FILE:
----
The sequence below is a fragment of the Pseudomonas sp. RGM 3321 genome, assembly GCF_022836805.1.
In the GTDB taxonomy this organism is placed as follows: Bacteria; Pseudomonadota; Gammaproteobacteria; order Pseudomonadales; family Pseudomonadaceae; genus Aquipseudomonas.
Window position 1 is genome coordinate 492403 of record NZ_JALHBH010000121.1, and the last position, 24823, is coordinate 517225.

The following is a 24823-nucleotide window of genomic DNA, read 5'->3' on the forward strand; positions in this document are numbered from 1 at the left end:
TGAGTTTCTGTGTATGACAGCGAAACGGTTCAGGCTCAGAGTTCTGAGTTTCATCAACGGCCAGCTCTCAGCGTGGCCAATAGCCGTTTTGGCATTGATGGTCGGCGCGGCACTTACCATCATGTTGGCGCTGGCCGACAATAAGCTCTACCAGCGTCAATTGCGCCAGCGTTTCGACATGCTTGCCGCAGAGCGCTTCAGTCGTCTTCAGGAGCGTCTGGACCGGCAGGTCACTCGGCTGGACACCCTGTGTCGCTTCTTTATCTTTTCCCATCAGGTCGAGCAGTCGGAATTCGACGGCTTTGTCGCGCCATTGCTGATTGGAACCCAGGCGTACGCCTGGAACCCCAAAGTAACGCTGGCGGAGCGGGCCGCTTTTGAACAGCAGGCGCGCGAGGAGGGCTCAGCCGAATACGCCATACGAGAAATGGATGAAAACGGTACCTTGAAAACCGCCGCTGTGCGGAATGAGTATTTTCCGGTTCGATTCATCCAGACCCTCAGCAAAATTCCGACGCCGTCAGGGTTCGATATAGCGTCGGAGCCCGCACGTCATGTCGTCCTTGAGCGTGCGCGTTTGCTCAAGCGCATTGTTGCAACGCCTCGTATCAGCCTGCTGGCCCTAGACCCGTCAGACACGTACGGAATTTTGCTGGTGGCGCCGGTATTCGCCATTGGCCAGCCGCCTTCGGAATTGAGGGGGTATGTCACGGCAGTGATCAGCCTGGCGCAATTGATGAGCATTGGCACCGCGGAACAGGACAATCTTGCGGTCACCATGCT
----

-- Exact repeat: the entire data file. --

The sequence below is a fragment of the Pseudomonas sp. RGM 3321 genome, assembly GCF_022836805.1.
In the GTDB taxonomy this organism is placed as follows: Bacteria; Pseudomonadota; Gammaproteobacteria; order Pseudomonadales; family Pseudomonadaceae; genus Aquipseudomonas.
Window position 1 is genome coordinate 492403 of record NZ_JALHBH010000121.1, and the last position, 24823, is coordinate 517225.

The following is a 24823-nucleotide window of genomic DNA, read 5'->3' on the forward strand; positions in this document are numbered from 1 at the left end:
TGAGTTTCTGTGTATGACAGCGAAACGGTTCAGGCTCAGAGTTCTGAGTTTCATCAACGGCCAGCTCTCAGCGTGGCCAATAGCCGTTTTGGCATTGATGGTCGGCGCGGCACTTACCATCATGTTGGCGCTGGCCGACAATAAGCTCTACCAGCGTCAATTGCGCCAGCGTTTCGACATGCTTGCCGCAGAGCGCTTCAGTCGTCTTCAGGAGCGTCTGGACCGGCAGGTCACTCGGCTGGACACCCTGTGTCGCTTCTTTATCTTTTCCCATCAGGTCGAGCAGTCGGAATTCGACGGCTTTGTCGCGCCATTGCTGATTGGAACCCAGGCGTACGCCTGGAACCCCAAAGTAACGCTGGCGGAGCGGGCCGCTTTTGAACAGCAGGCGCGCGAGGAGGGCTCAGCCGAATACGCCATACGAGAAATGGATGAAAACGGTACCTTGAAAACCGCCGCTGTGCGGAATGAGTATTTTCCGGTTCGATTCATCCAGACCCTCAGCAAAATTCCGACGCCGTCAGGGTTCGATATAGCGTCGGAGCCCGCACGTCATGTCGTCCTTGAGCGTGCGCGTTTGCTCAAGCGCATTGTTGCAACGCCTCGTATCAGCCTGCTGGCCCTAGACCCGTCAGACACGTACGGAATTTTGCTGGTGGCGCCGGTATTCGCCATTGGCCAGCCGCCTTCGGAATTGAGGGGGTATGTCACGGCAGTGATCAGCCTGGCGCAATTGATGAGCATTGGCACCGCGGAACAGGACAATCTTGCGGTCACCATGCT